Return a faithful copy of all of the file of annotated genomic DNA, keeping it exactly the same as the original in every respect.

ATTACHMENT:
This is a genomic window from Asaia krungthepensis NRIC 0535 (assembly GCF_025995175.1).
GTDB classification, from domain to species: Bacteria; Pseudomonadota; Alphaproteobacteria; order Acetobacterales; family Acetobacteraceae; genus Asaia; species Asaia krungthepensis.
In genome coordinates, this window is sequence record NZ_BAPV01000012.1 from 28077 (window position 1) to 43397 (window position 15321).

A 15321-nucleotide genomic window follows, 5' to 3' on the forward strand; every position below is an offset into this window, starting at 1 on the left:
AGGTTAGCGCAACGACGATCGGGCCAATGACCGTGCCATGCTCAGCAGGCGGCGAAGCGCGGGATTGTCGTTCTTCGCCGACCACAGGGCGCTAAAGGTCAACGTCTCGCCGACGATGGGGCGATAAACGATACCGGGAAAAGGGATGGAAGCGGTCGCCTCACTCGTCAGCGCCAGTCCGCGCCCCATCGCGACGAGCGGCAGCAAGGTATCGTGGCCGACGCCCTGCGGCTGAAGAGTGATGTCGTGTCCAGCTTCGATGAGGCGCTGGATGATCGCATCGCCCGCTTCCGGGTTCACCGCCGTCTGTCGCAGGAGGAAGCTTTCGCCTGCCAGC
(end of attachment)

This is a genomic window from Asaia krungthepensis NRIC 0535 (assembly GCF_025995175.1).
GTDB classification, from domain to species: Bacteria; Pseudomonadota; Alphaproteobacteria; order Acetobacterales; family Acetobacteraceae; genus Asaia; species Asaia krungthepensis.
In genome coordinates, this window is sequence record NZ_BAPV01000012.1 from 28077 (window position 1) to 43397 (window position 15321).

A 15321-nucleotide genomic window follows, 5' to 3' on the forward strand; every position below is an offset into this window, starting at 1 on the left:
AGGTTAGCGCAACGACGATCGGGCCAATGACCGTGCCATGCTCAGCAGGCGGCGAAGCGCGGGATTGTCGTTCTTCGCCGACCACAGGGCGCTAAAGGTCAACGTCTCGCCGACGATGGGGCGATAAACGATACCGGGAAAAGGGATGGAAGCGGTCGCCTCACTCGTCAGCGCCAGTCCGCGCCCCATCGCGACGAGCGGCAGCAAGGTATCGTGGCCGACGCCCTGCGGCTGAAGAGTGATGTCGTGTCCAGCTTCGATGAGGCGCTGGATGATCGCATCGCCCGCTTCCGGGTTCACCGCCGTCTGTCGCAGGAGGAAGCTTTCGCCTGCCAGC